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The Battle of April 19, 1775
In Lexington, Concord, Lincoln, Arlington, Cambridge, Somerville, & Charlestown
By Frank Warren Coburn, Lexington, Mass., (1912)
The Revolution Begins -
Order item B566
FORMAT: ELECTRONIC (CD-ROM) ONLY
The book is 202 pages, fully indexed. The pages of the original books have been scanned and converted to PDF format, viewable with the Adobe Acrobat Reader software program which is included on the disk. Available for $14.95 + $3.99 shipping & packing charge (Add $1.00 S&H for each additional item ordered).
There have been many histories of the Battle of Lexington-Concord written, some of them excellent to the extent of that part of the encounters to which they were devoted. But the student of American history needs a more extensive and comprehensive account of the actions of that day the Revolution began. He needs to be better informed as to the various scenes of carnage that occurred along all of those nearly twenty miles of highway. Men were slain in Lexington, and in Concord; but there were many others killed and wounded in Lincoln, in Arlington, in Cambridge, and in Somerville. Nor should we forget the youngest martyr of the day, only fourteen years old, who fell at Charlestown.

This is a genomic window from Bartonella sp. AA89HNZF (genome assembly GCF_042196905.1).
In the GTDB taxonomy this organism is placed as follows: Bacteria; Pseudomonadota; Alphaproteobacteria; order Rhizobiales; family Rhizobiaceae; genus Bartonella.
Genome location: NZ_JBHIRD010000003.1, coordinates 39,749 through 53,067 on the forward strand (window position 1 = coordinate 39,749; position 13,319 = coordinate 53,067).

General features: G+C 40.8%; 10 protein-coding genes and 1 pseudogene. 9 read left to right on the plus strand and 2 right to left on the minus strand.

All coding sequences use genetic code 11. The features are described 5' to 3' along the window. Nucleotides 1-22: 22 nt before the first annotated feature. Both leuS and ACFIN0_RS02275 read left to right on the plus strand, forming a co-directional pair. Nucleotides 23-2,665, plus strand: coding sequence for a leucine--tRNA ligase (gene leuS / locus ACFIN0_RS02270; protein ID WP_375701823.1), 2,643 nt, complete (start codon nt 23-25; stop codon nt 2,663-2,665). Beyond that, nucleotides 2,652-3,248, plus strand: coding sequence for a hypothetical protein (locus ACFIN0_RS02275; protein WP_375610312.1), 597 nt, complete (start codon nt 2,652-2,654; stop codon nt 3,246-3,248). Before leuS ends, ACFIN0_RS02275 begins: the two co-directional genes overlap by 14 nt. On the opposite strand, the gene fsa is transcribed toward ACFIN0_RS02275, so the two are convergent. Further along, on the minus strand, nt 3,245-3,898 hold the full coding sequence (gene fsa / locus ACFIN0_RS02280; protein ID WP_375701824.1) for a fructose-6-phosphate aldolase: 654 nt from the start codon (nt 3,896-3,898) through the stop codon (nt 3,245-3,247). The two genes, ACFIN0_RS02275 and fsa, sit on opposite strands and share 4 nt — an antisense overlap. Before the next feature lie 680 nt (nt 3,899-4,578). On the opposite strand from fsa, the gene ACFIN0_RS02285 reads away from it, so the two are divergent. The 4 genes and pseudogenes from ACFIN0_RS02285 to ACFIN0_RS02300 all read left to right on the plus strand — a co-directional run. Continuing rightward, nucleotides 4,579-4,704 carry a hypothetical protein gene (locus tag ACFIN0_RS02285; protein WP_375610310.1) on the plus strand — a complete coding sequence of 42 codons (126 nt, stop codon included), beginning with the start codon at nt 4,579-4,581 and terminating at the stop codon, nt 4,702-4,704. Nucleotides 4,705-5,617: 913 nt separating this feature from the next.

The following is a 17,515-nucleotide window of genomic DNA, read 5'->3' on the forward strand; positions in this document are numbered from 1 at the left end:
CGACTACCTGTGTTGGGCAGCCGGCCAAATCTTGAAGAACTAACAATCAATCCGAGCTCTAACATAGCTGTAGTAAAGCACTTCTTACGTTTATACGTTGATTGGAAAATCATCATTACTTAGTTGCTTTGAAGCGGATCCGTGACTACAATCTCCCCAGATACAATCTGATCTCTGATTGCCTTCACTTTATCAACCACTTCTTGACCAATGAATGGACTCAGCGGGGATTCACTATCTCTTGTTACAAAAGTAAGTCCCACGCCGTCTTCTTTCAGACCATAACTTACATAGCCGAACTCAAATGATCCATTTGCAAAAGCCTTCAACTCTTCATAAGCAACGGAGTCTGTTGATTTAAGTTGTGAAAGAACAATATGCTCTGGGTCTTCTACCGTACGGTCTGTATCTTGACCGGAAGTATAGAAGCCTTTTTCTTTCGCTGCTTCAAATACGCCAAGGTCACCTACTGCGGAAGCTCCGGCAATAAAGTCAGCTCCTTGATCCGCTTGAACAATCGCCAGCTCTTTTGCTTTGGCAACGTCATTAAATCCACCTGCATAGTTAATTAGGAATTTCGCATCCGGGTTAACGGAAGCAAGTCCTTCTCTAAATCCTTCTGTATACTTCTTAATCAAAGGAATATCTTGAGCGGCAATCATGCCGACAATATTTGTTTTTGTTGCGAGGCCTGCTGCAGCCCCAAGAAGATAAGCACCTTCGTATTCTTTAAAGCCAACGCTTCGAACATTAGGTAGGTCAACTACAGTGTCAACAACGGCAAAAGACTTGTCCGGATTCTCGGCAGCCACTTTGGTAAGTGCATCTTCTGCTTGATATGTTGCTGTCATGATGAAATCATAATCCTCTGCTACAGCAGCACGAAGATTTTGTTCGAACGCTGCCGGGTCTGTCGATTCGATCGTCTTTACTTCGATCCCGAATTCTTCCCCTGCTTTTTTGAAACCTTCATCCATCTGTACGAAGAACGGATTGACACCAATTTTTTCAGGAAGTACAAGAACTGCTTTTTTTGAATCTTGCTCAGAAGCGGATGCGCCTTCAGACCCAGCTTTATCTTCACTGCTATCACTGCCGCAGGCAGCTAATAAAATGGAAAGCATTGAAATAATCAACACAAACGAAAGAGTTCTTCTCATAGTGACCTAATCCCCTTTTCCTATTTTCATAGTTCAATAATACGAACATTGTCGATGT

In this book is assembled the most comprehensive account that has ever been presented, and one that desires to be a history of the entire day. This narrative is based upon official reports, sworn statements, diaries, letters, and the recollections of the men who witnessed and participated in the events; upon accounts of local historians; and in a few cases, upon traditional stories, if deemed authentic and trustworthy.
In 1775 the greater part of the present town of Arlington was a part of Cambridge, and known as the Menotomy Precinct. Later it was incorporated as a separate town and called West Cambridge. Later still its name was changed to Arlington. Somerville, in that year, was a part of Charlestown. What remained of Charlestown eventually became a part of Boston, though still retaining its ancient name. In describing the incidents that happened within the boundaries of each, they are called Arlington, Somerville, and Charlestown.
Maps and illustrations supplement the text.
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